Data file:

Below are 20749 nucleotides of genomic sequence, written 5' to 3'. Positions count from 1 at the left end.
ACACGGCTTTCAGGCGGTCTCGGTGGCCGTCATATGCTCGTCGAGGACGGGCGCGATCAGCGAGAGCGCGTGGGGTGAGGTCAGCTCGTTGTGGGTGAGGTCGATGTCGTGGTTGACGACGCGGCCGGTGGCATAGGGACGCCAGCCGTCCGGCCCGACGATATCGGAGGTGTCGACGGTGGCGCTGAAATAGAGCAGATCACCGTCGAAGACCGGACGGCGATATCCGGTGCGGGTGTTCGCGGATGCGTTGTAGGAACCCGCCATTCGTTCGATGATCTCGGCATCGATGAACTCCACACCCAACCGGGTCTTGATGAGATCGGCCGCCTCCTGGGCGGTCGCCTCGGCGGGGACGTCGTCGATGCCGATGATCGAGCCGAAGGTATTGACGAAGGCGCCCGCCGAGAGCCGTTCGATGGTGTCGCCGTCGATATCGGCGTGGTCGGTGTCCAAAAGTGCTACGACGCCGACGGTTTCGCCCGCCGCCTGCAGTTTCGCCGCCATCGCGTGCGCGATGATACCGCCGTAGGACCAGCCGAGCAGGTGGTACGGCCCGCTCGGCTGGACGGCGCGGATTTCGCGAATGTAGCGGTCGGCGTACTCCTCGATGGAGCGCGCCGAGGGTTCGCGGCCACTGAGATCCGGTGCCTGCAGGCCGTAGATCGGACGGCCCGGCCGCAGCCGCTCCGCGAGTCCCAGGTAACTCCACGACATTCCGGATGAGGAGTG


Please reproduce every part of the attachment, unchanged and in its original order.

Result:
Below are 20749 nucleotides of genomic sequence, written 5' to 3'. Positions count from 1 at the left end.
ACACGGCTTTCAGGCGGTCTCGGTGGCCGTCATATGCTCGTCGAGGACGGGCGCGATCAGCGAGAGCGCGTGGGGTGAGGTCAGCTCGTTGTGGGTGAGGTCGATGTCGTGGTTGACGACGCGGCCGGTGGCATAGGGACGCCAGCCGTCCGGCCCGACGATATCGGAGGTGTCGACGGTGGCGCTGAAATAGAGCAGATCACCGTCGAAGACCGGACGGCGATATCCGGTGCGGGTGTTCGCGGATGCGTTGTAGGAACCCGCCATTCGTTCGATGATCTCGGCATCGATGAACTCCACACCCAACCGGGTCTTGATGAGATCGGCCGCCTCCTGGGCGGTCGCCTCGGCGGGGACGTCGTCGATGCCGATGATCGAGCCGAAGGTATTGACGAAGGCGCCCGCCGAGAGCCGTTCGATGGTGTCGCCGTCGATATCGGCGTGGTCGGTGTCCAAAAGTGCTACGACGCCGACGGTTTCGCCCGCCGCCTGCAGTTTCGCCGCCATCGCGTGCGCGATGATACCGCCGTAGGACCAGCCGAGCAGGTGGTACGGCCCGCTCGGCTGGACGGCGCGGATTTCGCGAATGTAGCGGTCGGCGTACTCCTCGATGGAGCGCGCCGAGGGTTCGCGGCCACTGAGATCCGGTGCCTGCAGGCCGTAGATCGGACGGCCCGGCCGCAGCCGCTCCGCGAGTCCCAGGTAACTCCACGACATTCCGGATGAGGAGTG